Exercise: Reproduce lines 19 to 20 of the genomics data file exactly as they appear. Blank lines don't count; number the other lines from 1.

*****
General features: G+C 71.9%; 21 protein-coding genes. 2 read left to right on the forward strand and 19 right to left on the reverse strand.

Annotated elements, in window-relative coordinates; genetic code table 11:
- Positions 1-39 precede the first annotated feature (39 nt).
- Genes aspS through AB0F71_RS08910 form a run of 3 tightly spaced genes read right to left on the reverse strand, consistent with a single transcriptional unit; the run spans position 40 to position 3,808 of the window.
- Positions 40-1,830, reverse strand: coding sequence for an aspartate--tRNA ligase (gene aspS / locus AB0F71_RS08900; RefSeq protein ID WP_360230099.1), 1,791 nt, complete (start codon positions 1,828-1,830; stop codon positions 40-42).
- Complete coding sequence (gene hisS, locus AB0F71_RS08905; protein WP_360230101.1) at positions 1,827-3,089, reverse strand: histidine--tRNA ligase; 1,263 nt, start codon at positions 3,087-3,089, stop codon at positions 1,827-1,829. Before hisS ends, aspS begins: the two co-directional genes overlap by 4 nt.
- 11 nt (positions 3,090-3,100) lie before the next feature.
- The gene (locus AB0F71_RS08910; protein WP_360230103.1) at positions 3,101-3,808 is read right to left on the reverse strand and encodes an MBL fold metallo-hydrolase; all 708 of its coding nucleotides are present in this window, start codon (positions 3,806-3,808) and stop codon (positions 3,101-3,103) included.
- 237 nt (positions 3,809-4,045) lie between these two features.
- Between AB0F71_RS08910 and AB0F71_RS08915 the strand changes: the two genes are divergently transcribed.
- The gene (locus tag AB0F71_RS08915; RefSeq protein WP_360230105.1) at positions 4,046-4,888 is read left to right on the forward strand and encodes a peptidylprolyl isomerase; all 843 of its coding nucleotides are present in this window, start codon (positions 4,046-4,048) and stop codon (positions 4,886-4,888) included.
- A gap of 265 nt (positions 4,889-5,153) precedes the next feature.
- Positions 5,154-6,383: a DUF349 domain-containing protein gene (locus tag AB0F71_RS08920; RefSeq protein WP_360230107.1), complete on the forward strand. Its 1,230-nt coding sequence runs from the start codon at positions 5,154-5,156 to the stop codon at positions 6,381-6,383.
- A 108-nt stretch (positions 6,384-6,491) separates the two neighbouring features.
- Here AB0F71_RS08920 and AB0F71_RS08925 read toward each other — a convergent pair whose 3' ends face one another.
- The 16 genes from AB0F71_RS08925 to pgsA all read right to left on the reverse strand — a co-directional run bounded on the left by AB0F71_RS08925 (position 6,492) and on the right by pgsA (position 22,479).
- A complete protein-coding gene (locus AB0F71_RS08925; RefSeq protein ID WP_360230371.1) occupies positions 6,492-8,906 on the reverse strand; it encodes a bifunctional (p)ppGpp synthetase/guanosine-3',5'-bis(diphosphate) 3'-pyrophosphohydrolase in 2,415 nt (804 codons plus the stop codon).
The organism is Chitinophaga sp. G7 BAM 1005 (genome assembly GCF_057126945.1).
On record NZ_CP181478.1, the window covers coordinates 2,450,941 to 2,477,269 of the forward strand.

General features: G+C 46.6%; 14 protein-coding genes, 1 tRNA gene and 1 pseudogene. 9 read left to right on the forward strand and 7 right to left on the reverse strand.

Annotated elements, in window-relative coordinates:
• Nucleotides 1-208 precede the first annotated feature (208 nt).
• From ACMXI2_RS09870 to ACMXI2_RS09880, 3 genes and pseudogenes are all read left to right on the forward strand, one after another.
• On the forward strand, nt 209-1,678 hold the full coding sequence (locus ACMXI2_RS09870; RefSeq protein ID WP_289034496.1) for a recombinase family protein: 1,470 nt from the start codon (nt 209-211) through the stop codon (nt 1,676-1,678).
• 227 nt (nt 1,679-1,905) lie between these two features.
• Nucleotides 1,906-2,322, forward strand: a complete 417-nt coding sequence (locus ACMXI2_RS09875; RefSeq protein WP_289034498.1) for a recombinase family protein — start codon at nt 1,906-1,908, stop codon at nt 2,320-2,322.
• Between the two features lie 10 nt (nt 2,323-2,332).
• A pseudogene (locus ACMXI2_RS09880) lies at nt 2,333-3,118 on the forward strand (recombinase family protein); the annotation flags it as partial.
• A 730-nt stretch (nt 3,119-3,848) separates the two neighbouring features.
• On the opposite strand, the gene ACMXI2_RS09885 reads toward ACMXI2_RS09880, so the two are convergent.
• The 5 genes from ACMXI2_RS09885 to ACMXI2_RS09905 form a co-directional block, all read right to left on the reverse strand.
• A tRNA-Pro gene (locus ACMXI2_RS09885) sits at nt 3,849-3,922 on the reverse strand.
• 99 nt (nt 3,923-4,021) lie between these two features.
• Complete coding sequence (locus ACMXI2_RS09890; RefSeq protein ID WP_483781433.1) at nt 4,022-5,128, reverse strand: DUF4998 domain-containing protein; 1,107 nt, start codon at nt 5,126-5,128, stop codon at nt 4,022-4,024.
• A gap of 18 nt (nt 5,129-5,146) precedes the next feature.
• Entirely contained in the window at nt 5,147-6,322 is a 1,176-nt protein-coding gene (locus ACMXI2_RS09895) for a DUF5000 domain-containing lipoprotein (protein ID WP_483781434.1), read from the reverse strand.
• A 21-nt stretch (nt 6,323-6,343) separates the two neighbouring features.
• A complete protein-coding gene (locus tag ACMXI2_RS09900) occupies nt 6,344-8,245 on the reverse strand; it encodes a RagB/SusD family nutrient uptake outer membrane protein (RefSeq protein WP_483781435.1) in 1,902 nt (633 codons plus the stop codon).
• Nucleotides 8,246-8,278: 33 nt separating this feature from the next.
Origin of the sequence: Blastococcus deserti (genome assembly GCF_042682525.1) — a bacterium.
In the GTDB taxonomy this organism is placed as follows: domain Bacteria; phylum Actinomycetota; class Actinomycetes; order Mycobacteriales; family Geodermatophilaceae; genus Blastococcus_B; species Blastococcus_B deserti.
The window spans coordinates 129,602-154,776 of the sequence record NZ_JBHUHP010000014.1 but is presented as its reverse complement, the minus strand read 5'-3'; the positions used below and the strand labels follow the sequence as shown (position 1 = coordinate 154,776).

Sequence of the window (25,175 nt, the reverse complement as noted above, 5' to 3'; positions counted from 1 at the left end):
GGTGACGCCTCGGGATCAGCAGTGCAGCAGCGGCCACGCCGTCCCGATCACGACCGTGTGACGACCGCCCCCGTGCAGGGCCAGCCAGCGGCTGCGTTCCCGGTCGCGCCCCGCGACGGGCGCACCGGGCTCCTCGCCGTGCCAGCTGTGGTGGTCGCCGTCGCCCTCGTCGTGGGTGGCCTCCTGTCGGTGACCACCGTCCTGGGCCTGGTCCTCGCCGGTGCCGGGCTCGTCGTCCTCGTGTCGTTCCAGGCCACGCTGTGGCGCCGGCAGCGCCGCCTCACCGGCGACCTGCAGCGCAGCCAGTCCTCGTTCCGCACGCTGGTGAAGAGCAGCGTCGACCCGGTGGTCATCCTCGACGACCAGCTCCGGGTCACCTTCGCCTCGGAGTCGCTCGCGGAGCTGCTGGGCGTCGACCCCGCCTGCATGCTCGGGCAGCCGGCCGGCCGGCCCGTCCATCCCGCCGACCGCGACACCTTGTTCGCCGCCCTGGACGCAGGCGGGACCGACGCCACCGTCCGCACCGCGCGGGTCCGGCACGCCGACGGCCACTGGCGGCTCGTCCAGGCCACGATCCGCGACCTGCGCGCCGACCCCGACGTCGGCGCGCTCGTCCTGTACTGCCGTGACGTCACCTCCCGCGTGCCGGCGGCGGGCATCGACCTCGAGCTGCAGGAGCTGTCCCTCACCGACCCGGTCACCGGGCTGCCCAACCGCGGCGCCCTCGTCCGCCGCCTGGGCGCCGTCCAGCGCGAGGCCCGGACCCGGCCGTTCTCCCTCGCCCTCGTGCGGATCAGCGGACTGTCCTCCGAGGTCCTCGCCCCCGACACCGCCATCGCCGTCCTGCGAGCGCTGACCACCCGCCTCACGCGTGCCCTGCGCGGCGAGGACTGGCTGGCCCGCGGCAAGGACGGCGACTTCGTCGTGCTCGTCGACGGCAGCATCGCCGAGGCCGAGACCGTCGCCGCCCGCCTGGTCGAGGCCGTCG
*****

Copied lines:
On record NZ_CP181478.1, the window covers coordinates 2,450,941 to 2,477,269 of the forward strand.

General features: G+C 46.6%; 14 protein-coding genes, 1 tRNA gene and 1 pseudogene. 9 read left to right on the forward strand and 7 right to left on the reverse strand.